But wouldn’t it be so much better if the quality of the search strategy, and search methodology was improved before screening took place? This is where PRESS comes in, and I enjoyed another very engaging session with Alison Bethel and Morwenna Rogers, where we worked through a PRESS checklist. Another set of eyes to check over a strategy is always valuable, spotting gaps and typos, questioning the decisions we’ve made about databases etc.
My colleagues in the Medical Library and I are going to try to be more diligent about doing this in future (we’ve tried it once or twice, more as a training exercise than anything else – Note to self- could this be used in teaching with students?? ) And for those without willing colleagues close by, there’s the PRESS-Forum which you can register for, to ask the community in the forum to review your searches.
But what I particularly liked was the suggestion that the fact that the strategy had been PRESS’d could go in the methods section, as evidence of rigour. Since wordcount is always a problem, perhaps a short narrative could go in to the appendix to explain some of the decision making around the strategy. This could help with replication too. Nice!
Sandy Campbell was very clear: “We don’t work for acknowledgements”. The issue of respect for the contribution that librarians make to systematic reviews, and their right to be co-authors was discussed in several sessions. I really liked the form that Sandy and her team uses at University of Alberta, to set out right at the start the expectations of workload.
Librarian as co-author?
They also list explicitly on their libguide “who is an author” – just to make it absolutely clear.
If you don’t ask, you don’t get, and I will be reviewing local practice (ie nicking that form!)
I also had a great conversation with @sandyiverson about her teams recording of “billable hours”. Even if you don’t charge for a service, it can be a powerful tool to say how long a piece of work actually took (and possibly add a ££ which will not be charged). We do a lot “for free”, but there is a cost.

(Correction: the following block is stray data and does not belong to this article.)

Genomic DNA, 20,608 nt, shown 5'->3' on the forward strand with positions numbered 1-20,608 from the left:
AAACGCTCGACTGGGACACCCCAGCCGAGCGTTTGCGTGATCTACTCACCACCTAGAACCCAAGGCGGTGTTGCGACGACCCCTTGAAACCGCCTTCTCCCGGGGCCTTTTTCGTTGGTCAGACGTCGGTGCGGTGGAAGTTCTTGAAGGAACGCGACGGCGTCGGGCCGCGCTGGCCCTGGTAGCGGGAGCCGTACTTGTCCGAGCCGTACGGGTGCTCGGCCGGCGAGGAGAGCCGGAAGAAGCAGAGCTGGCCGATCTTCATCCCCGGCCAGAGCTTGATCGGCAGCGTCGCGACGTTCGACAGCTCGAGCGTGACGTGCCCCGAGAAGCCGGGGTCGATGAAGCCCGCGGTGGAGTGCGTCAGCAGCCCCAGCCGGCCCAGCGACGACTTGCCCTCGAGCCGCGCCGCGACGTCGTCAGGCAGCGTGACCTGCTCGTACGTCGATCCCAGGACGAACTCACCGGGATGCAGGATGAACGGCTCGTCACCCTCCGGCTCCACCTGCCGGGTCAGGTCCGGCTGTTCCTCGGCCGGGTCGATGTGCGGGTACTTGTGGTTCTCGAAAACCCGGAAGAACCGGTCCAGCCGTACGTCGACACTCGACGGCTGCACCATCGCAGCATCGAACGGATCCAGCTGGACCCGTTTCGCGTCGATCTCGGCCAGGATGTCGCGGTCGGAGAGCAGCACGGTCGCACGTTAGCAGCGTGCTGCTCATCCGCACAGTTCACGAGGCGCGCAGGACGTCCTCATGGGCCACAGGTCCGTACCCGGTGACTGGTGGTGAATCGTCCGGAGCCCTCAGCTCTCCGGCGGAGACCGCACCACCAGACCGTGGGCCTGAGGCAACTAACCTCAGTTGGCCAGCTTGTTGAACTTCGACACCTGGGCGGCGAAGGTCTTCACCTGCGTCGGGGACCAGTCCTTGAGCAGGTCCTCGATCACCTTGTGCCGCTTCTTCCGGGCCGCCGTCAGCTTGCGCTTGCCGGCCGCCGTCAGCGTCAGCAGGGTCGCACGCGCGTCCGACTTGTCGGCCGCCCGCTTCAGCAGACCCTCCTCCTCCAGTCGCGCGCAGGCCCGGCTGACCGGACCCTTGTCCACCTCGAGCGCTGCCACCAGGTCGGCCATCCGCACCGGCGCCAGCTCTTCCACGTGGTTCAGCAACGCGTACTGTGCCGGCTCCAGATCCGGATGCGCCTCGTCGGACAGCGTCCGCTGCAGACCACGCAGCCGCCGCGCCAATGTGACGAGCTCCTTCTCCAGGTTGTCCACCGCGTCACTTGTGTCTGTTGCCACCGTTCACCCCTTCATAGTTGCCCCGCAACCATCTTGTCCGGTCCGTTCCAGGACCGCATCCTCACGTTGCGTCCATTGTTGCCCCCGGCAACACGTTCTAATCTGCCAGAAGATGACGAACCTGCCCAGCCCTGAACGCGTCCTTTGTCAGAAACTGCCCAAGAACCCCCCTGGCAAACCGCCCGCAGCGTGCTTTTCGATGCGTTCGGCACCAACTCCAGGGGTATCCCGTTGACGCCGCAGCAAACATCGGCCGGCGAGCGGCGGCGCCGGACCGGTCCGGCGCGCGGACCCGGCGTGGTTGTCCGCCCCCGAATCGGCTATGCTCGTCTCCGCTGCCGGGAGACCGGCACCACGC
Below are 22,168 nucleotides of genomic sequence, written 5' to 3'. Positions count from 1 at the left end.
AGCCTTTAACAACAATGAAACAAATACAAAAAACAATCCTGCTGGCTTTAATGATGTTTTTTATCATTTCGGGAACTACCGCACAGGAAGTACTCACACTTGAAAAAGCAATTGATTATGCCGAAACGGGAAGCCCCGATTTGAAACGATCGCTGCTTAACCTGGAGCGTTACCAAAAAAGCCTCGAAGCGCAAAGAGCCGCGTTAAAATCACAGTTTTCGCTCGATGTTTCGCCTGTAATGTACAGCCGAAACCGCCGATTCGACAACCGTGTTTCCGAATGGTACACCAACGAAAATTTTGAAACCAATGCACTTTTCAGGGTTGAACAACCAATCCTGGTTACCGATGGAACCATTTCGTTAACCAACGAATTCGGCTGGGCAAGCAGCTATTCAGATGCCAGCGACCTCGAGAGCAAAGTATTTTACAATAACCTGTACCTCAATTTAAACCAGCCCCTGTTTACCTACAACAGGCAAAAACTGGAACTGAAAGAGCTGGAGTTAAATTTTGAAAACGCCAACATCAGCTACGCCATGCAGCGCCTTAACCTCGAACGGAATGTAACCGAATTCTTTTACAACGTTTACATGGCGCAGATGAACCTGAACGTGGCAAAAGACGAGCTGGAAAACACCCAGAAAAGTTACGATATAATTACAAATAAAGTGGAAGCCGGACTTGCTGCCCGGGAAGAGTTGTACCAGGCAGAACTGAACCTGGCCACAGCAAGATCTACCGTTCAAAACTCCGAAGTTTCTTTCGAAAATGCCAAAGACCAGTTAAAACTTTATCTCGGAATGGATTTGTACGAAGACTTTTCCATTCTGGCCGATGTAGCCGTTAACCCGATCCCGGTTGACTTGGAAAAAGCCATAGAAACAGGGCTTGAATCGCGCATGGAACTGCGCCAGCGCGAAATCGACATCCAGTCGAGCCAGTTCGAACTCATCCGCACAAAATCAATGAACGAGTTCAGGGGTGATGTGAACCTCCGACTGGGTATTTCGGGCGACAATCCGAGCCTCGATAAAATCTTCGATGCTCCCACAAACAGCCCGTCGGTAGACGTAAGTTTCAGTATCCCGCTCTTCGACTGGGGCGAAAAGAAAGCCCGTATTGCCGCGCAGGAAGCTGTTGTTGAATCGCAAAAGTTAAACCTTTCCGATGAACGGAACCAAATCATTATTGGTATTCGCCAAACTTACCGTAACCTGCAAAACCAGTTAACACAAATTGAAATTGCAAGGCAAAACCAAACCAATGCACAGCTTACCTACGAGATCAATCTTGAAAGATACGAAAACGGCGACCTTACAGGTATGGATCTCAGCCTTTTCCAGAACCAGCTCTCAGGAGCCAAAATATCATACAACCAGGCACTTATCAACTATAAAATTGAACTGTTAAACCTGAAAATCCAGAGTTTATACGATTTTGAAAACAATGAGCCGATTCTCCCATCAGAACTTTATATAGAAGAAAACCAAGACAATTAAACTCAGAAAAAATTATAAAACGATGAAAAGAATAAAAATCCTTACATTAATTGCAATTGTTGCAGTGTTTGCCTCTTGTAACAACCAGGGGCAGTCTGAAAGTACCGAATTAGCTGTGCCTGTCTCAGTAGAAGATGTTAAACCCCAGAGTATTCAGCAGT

This also raises the issue of how you set up a systematic review service – what are the ground rules? what’s a free service, what’s not? I wasn’t able to attend Hannah Ewald’s session, but it’s definitely something I need to explore further.
The fabulous team at KSR, Caro and Shelley, gave a great session on how librarians can improve the conduct and reporting of systematic reviews. PRISMA and PRISMA-P, and, still in draft, PRISMA-S were all part of the conversation. If methods aren’t reported well, then that raises doubts about the validity of the findings.
We should definitely use our place as co-author to comment on the whole paper that our name is attached to before it is published. We could even acknowledge the limitations (doesn’t every paper have some limitations?) – if not in the methods, perhaps in the discussion section? or in the narrative in the appendix that I mentioned earlier.
In the session we used ROBIS, the Risk of Bias tool, to evaluate papers. As co-authors, we could advocate (and use ourselves) this tool before submitting for publication, to help us see the research as others might see it, and maybe spot gaps/flaws before it’s sent for peer review.
All these steps make research more robust, and therefore more worthwhile.
Better research = less waste. What’s not to like?